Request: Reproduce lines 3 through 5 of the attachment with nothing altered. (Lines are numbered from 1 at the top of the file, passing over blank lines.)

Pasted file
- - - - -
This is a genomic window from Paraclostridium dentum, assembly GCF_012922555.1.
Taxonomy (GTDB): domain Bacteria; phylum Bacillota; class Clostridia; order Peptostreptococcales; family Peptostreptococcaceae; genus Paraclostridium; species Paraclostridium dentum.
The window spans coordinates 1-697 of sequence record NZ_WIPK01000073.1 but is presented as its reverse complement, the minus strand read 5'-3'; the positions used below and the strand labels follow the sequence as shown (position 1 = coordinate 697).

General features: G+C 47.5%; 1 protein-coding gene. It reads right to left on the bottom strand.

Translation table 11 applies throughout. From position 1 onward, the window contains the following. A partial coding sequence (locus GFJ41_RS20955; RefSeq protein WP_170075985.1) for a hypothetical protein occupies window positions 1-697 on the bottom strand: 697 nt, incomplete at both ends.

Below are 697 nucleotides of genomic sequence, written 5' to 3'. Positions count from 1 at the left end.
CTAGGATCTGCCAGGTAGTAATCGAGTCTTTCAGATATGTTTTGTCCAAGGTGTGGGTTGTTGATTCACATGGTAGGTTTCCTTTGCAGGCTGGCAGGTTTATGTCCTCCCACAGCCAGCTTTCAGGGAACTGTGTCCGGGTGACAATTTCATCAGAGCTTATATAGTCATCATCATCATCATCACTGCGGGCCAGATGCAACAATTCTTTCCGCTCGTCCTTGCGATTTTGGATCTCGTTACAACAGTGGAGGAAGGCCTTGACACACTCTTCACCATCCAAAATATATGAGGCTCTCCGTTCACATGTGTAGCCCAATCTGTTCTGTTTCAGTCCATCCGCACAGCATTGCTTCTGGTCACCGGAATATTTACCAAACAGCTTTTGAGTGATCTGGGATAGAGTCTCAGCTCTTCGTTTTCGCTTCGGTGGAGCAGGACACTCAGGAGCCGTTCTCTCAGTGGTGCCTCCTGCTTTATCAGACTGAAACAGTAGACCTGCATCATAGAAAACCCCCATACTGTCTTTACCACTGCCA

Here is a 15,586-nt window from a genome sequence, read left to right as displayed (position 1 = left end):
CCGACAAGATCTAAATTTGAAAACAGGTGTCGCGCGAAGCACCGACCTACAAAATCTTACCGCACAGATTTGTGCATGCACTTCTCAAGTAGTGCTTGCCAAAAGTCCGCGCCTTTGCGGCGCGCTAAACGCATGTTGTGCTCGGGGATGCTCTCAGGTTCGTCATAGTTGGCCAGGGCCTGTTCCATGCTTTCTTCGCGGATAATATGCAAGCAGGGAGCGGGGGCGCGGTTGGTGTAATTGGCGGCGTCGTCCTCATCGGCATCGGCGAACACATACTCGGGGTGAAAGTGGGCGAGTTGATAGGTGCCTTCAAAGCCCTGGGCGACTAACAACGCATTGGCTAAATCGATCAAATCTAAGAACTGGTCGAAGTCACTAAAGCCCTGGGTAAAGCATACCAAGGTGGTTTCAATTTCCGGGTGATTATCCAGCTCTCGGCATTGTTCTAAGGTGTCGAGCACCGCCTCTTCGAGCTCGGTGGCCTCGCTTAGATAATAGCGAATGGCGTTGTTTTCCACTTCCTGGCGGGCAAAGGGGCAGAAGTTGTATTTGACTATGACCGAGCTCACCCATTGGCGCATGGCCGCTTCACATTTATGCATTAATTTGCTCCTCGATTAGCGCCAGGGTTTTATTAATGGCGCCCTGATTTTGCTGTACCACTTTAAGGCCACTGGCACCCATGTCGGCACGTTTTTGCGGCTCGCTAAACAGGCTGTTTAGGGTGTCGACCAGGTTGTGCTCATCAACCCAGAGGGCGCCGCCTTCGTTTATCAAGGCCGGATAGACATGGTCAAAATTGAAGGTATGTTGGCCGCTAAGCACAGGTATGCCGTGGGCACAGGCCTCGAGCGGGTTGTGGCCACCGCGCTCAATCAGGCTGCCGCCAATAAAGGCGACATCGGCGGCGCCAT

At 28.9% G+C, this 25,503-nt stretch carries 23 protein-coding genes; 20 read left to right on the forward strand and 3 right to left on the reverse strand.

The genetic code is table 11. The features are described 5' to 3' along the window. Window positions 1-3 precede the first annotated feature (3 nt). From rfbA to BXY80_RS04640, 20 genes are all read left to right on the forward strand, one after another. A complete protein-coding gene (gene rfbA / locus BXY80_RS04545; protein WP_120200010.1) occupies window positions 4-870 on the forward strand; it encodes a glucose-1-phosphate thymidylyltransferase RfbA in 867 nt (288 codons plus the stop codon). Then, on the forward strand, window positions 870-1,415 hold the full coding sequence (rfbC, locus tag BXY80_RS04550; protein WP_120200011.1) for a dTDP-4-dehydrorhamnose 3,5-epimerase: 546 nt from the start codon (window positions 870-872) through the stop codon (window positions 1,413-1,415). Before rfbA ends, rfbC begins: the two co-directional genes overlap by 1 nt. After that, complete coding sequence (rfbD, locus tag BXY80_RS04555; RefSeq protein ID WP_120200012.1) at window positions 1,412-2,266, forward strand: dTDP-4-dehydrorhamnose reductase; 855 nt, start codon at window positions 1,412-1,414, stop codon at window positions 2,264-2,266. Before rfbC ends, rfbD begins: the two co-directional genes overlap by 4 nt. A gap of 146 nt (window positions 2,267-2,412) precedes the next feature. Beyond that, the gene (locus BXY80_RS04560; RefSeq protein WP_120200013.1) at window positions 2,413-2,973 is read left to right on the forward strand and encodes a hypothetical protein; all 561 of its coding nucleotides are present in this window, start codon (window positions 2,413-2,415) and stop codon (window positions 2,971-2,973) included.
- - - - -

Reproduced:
The window spans coordinates 1-697 of sequence record NZ_WIPK01000073.1 but is presented as its reverse complement, the minus strand read 5'-3'; the positions used below and the strand labels follow the sequence as shown (position 1 = coordinate 697).

General features: G+C 47.5%; 1 protein-coding gene. It reads right to left on the bottom strand.

Translation table 11 applies throughout. From position 1 onward, the window contains the following. A partial coding sequence (locus GFJ41_RS20955; RefSeq protein WP_170075985.1) for a hypothetical protein occupies window positions 1-697 on the bottom strand: 697 nt, incomplete at both ends.